Saudi Arabia's total proven oil and gas reserves stood at around 268.5 billion barrels of oil and 325.1 trillion standard cubic feet of gas at the end of 2017, the Saudi Energy Ministry said in statement carried by state news agency SPA on Wednesday.
Khalid al-Falih said the kingdom, the world's top crude supplier, would cut its exports to 7.2 million barrels per day in January, down from 8.0 million bpd in November.
Opec and its allies decided last month to cut their overall output by 1.2 million bpd from January, to boost prices hit by a supply glut and fears demand could plummet.
For nearly 30 years - despite rising production, large swings in oil prices and improved technology - Riyadh has annually reported the same number for reserves at around 261 billion barrels, according to a statistical review by BP.
Saudi Arabia's reserves of easily recoverable oil have always been the world's largest.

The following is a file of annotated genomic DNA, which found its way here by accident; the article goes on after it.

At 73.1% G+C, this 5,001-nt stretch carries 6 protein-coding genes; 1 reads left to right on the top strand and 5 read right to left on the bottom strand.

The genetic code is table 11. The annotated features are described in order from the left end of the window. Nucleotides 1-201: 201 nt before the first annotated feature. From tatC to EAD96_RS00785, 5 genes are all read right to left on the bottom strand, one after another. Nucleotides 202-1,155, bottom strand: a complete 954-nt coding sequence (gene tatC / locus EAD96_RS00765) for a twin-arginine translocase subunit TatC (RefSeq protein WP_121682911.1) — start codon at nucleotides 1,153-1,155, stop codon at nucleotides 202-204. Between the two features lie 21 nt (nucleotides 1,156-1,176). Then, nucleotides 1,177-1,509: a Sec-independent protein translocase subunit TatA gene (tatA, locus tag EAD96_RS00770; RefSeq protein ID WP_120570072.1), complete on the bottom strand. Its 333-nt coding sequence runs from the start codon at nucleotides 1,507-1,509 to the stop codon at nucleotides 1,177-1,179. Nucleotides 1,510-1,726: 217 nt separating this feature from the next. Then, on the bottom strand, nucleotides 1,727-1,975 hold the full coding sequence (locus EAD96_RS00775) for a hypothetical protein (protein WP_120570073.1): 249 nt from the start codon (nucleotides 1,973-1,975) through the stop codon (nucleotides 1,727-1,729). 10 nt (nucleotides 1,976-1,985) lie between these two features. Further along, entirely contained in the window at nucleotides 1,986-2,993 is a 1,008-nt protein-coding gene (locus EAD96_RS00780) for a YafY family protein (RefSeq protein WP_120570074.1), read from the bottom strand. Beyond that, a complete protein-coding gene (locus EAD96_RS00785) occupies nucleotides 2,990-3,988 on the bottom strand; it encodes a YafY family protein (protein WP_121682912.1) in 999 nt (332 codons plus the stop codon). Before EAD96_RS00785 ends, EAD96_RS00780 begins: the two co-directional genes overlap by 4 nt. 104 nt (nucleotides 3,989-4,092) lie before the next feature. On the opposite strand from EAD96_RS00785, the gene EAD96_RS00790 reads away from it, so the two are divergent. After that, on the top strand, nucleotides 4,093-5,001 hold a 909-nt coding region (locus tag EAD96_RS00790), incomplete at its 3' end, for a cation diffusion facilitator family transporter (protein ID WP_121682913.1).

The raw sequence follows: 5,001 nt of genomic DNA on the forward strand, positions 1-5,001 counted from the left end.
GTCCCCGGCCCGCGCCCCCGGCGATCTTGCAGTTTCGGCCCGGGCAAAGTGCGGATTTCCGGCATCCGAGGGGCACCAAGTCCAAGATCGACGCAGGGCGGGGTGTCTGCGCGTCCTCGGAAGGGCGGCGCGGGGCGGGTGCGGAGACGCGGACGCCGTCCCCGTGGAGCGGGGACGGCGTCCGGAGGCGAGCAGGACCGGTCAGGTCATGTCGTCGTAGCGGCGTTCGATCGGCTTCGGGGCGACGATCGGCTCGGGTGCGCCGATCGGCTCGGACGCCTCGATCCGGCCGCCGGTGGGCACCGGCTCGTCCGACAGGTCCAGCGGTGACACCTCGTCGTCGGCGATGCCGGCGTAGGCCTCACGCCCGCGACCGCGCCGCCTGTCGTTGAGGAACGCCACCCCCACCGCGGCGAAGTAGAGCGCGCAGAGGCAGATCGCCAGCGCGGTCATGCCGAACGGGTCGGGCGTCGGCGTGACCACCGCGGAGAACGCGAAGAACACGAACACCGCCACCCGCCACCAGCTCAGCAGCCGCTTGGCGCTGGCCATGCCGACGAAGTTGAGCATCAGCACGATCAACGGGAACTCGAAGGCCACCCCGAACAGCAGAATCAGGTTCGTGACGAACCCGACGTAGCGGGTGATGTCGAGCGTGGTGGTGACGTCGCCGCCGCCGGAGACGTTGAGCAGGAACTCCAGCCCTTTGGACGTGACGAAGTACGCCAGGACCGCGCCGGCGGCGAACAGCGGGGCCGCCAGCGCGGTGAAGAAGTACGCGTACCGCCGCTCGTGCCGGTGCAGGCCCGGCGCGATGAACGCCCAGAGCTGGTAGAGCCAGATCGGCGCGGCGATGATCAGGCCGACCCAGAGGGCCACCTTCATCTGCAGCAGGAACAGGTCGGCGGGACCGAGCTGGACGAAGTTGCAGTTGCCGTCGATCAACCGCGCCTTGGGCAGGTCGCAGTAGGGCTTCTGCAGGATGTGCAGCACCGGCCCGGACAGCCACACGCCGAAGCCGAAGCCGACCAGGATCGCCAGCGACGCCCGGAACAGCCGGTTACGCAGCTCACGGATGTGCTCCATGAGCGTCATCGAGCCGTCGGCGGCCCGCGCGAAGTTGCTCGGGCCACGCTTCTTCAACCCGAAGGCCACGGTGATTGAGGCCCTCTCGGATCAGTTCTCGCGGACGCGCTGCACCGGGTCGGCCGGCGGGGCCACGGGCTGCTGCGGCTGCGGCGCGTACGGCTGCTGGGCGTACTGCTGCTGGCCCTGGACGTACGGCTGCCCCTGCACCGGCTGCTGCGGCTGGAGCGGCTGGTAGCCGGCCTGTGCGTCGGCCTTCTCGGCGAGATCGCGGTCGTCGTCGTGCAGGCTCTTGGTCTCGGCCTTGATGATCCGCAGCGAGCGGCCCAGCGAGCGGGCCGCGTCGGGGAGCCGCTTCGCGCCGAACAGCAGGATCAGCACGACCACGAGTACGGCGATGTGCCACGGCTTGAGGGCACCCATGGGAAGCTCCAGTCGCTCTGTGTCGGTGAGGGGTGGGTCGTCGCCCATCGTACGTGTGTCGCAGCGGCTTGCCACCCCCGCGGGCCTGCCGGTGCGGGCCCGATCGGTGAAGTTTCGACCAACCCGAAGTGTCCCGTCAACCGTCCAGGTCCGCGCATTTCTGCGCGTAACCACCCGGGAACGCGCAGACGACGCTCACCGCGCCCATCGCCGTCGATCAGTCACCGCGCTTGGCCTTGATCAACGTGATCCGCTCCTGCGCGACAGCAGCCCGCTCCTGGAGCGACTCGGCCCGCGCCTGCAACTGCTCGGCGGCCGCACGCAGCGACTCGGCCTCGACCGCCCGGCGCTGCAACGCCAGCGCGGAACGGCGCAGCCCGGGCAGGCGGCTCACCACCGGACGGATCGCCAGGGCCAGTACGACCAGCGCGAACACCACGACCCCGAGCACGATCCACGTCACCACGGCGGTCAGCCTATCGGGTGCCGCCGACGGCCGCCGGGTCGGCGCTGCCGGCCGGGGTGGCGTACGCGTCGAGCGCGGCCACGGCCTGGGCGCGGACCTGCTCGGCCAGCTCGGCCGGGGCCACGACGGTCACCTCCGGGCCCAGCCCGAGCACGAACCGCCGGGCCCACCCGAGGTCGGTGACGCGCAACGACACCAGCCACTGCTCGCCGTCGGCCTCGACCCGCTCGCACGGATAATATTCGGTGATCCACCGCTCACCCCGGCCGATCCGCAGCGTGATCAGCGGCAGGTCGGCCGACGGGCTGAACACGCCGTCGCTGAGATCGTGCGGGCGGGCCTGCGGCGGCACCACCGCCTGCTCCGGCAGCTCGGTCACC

Saudi Arabia's reserves of easily recoverable oil have always been the world's largest but few details were public.
Saudi Arabia's first independent audit of its reserves, which was conducted by consultants DeGolyer & MacNaughton, comes at a time when the kingdom is undertaking plans to further develop its energy sector.
The kingdom lowered its production by 420,000 bpd to 10.65 million bpd in December after pumping more than 11 million bpd in November, according to a Bloomberg survey.
The Kingdom's share of the Partitioned Zone oil reserves (onshore and offshore combined) is 2.9 billion barrels and the corresponding gas reserves is 4.9 Tcf (Trillion cubic feet).
"More crucially and of near-term importance, will be how Saudi Arabia navigates its oil strategy in line with the latest round of Opec+ production cuts in 2019 against inexorable USA oil production growth that continues to surpass markets expectations", said Mr Khoman.
That the carbon intensity of Saudi Arabia's oil and corresponding gas flaring are among the very lowest in the world, and he called on the industry to use this metric alongside profitability.
It was the first time Riyadh has tapped worldwide debt markets since the October murder of journalist Jamal Khashoggi, which tarnished Saudi Arabia's public image.